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The original data cannot be reproduced or tied to the model.

The data is simply used for training purposes. The model is trained off of other data sets also.

Is it fair to use the model for other commercial purposes post - training?

license https://creativecommons.org/licenses/by-nc/4.0/

(example: I train a model to recognize handwritten characters, but the dataset used to train it is CC BY-NC 4.0). Can I sell the use of the model?

  • what is the purpose of the model? Just to be a test case or does the program come with the model? – Trish Mar 18 at 16:34
  • @Trish The model is just used to take in other similar data and provide a report on that data. (example: I train a model to recognize handwritten characters, but the dataset used to train it is CC BY-NC 4.0). Can I sell the use of the model? – DmetrikX Mar 18 at 16:43
  • This should not be closed as unclear. It is pretty clear what the OP is asking -- may a model builder use data obtained under a CC-BY-NC 4.0 license to train a model, and then sell the model without infringing copyright or database rights. Nor is this question off-topic or too broad, IMO. – David Siegel Mar 18 at 23:41
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This is an interesting question. I can find no case law on point, and the answer seems to depend on the jurisdiction involved.

The CC-BY-NC 4.0 license grants, in section 2 paragraph a.1.A, the right to

... reproduce and Share the Licensed Material, in whole or in part, for NonCommercial purposes only;

and in section 2 paragraph a.1.A, the right to:

produce, reproduce, and Share Adapted Material for NonCommercial purposes only.

In addition, under Section 4 paragraph a, in those countries that recognize "Sui Generis Database Rights" the right granted under 2.a.1 also include the rights to:

... extract, reuse, reproduce, and Share all or a substantial portion of the contents of the database for NonCommercial purposes only;

These are the "Licensed Rights" under section 1 paragraph g, and the license restrictions (including the restriction to noncommercial use) apply only to the Licensed Rights.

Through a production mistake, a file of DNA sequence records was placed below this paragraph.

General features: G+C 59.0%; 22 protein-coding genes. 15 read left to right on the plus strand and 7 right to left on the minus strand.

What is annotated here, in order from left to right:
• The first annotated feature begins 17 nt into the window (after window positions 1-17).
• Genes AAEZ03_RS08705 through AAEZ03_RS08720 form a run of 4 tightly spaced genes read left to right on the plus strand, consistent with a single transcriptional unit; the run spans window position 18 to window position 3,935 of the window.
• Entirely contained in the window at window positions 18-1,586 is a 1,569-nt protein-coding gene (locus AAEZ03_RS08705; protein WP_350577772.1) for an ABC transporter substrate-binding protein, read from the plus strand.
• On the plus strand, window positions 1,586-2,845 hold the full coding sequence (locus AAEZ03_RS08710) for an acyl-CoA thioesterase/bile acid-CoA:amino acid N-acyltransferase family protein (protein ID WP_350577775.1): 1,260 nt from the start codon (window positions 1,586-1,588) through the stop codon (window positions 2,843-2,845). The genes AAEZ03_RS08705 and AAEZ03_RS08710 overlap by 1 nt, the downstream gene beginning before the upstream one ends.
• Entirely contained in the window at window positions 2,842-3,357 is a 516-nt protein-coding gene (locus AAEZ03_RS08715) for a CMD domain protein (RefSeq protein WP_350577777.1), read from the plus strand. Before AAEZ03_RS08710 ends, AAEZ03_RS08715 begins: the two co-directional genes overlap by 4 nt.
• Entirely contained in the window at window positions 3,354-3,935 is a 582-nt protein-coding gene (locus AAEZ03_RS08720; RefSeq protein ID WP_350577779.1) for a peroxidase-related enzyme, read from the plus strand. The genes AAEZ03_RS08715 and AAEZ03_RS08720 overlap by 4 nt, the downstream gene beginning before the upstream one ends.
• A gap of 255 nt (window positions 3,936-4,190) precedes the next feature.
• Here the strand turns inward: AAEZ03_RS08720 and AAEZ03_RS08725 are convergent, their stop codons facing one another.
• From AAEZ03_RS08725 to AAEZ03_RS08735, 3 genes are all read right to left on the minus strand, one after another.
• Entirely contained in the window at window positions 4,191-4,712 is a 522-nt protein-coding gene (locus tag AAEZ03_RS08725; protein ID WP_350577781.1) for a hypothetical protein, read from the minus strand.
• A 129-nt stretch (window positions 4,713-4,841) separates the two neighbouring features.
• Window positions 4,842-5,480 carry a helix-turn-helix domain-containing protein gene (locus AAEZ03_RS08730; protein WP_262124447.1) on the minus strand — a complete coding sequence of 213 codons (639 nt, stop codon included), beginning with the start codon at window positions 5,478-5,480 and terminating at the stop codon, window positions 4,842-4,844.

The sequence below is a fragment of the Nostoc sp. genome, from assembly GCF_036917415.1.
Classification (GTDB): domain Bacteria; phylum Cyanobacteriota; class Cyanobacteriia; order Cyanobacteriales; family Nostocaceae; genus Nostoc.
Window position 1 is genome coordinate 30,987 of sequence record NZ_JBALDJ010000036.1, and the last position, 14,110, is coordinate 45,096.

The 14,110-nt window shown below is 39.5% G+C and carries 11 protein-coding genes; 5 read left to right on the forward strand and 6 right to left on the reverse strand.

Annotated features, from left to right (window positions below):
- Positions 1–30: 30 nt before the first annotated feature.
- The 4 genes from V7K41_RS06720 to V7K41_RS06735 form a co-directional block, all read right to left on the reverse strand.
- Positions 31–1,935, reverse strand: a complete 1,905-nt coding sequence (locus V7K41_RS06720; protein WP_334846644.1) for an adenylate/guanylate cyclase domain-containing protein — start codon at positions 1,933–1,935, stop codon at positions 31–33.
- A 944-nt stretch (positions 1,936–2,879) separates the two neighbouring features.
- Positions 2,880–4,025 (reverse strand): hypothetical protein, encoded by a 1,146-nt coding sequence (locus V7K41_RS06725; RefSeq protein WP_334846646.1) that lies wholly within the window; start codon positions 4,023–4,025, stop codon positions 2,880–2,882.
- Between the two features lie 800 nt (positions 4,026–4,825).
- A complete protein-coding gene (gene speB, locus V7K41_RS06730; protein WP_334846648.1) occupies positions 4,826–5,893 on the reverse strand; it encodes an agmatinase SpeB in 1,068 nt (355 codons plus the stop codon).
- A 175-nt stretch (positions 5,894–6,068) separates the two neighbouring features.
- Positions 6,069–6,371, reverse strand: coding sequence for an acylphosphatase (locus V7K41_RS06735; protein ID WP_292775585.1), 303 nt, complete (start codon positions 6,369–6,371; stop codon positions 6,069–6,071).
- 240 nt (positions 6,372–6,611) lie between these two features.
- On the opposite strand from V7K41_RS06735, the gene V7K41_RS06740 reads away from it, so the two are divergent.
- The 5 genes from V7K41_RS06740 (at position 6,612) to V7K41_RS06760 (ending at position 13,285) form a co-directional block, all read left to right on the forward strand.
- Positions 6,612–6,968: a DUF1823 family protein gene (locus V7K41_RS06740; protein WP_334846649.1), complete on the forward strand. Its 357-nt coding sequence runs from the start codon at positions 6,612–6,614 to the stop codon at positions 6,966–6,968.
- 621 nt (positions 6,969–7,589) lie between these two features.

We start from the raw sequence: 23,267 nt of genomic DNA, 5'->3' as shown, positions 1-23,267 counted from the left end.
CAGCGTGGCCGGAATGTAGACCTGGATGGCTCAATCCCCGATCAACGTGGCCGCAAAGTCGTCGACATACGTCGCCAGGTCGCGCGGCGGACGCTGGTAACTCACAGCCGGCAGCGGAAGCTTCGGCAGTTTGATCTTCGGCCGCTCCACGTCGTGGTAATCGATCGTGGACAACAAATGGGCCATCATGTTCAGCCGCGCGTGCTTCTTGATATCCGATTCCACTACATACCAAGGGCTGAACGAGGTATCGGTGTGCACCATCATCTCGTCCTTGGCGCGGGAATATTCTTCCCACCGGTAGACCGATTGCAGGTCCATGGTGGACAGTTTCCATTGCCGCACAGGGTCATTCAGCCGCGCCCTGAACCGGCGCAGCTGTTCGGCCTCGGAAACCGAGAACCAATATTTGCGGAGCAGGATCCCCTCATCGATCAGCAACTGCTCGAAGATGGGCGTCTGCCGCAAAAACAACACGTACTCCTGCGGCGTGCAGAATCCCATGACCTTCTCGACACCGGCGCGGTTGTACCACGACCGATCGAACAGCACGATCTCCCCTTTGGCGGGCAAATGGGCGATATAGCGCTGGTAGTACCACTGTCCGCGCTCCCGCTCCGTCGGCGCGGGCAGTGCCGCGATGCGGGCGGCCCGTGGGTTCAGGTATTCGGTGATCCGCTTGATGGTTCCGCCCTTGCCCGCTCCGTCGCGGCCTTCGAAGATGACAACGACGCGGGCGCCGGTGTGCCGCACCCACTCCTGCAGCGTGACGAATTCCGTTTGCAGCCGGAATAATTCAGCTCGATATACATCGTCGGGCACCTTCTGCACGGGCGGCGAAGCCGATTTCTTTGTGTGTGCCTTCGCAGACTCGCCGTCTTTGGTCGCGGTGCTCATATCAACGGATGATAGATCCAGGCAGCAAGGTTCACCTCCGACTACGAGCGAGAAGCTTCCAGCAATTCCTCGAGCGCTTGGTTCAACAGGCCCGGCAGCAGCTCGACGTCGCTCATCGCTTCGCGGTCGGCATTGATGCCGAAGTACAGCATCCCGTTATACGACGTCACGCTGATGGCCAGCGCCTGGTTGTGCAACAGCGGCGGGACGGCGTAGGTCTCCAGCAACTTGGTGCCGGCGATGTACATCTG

Note that the Sui Generis Database Rights are recognized only in the EU, and in particular are not recognized under US copyright law. Such rights were rejected under the Supreme Court decision Feist Publications, Inc., v. Rural Telephone Service Co., 499 U.S. 340 (1991)

According to the US Copyright Office's "Statement of David O. Carson, General Counsel, United States Copyright Office before the Subcommittee on Courts, the Internet, and Intellectual Property Committee on the Judiciary, 2003"

What remains is a thin layer of copyright protection for qualifying databases. In order to qualify, they must exhibit some modicum of creativity in the selection, arrangement, or coordination of the data. The protection is thin in that only the creative elements (selection, arrangement, or coordination of data) are protected by copyright. Explanatory materials such as introductions or footnotes to databases may also be copyrightable. But in no case is the data itself (as distinguished from its selection, coordination or arrangement) copyrightable.

If I have understood the question correctly, the data used to train the model is "used", but it is not "reproduced" or "shared", as the question says:

The original data cannot be reproduced ... The data is simply used for training purposes.

Thus, in the US, it seems that the non-commercial restriction would not apply to this training data that is used but not reproduced or shared. However, in the EU the non-commercial restriction would apply, and selling the model created in part by the use of the data, without an additional grant of permission would seem to violate the license and thus infringe the copyright-holder's rights.

The CC Data FAQ says:

Under version 4.0, if an NC license has been applied then any use of the licensed database or its contents that is restricted by copyright law or sui generis database rights requires compliance with the NC term, even if the database is not publicly shared.

(emphasis added)

This seems to confirm the conclusion that protection of the data against commercial use by the CC-BY-NC 4.0 license is afforded only if the copyright holder is in a jurisdiction that grants the sui generis database rights, that is, in the EU.

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